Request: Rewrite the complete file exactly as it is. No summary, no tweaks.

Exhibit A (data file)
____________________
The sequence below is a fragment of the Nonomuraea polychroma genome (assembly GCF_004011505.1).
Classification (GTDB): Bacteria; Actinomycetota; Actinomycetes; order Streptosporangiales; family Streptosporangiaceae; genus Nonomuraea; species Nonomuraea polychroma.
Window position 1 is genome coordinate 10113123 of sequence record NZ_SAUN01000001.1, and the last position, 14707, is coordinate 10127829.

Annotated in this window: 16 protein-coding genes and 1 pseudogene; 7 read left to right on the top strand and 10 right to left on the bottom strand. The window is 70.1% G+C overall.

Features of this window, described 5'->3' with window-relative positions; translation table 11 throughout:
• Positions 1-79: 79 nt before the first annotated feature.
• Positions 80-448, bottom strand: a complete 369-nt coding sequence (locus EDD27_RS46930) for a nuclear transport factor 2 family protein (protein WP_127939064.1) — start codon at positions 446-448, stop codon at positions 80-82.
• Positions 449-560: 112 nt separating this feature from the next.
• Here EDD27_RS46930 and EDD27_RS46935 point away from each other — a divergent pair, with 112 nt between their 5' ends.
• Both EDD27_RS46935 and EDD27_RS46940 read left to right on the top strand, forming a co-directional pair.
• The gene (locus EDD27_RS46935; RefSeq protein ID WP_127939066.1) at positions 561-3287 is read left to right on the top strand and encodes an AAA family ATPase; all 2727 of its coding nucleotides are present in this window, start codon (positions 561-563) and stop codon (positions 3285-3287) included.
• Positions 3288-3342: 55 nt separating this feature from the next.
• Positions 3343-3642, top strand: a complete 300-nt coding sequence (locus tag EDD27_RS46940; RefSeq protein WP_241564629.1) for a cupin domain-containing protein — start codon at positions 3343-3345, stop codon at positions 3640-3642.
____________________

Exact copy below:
The sequence below is a fragment of the Nonomuraea polychroma genome (assembly GCF_004011505.1).
Classification (GTDB): Bacteria; Actinomycetota; Actinomycetes; order Streptosporangiales; family Streptosporangiaceae; genus Nonomuraea; species Nonomuraea polychroma.
Window position 1 is genome coordinate 10113123 of sequence record NZ_SAUN01000001.1, and the last position, 14707, is coordinate 10127829.

Annotated in this window: 16 protein-coding genes and 1 pseudogene; 7 read left to right on the top strand and 10 right to left on the bottom strand. The window is 70.1% G+C overall.

Features of this window, described 5'->3' with window-relative positions; translation table 11 throughout:
• Positions 1-79: 79 nt before the first annotated feature.
• Positions 80-448, bottom strand: a complete 369-nt coding sequence (locus EDD27_RS46930) for a nuclear transport factor 2 family protein (protein WP_127939064.1) — start codon at positions 446-448, stop codon at positions 80-82.
• Positions 449-560: 112 nt separating this feature from the next.
• Here EDD27_RS46930 and EDD27_RS46935 point away from each other — a divergent pair, with 112 nt between their 5' ends.
• Both EDD27_RS46935 and EDD27_RS46940 read left to right on the top strand, forming a co-directional pair.
• The gene (locus EDD27_RS46935; RefSeq protein ID WP_127939066.1) at positions 561-3287 is read left to right on the top strand and encodes an AAA family ATPase; all 2727 of its coding nucleotides are present in this window, start codon (positions 561-563) and stop codon (positions 3285-3287) included.
• Positions 3288-3342: 55 nt separating this feature from the next.
• Positions 3343-3642, top strand: a complete 300-nt coding sequence (locus tag EDD27_RS46940; RefSeq protein WP_241564629.1) for a cupin domain-containing protein — start codon at positions 3343-3345, stop codon at positions 3640-3642.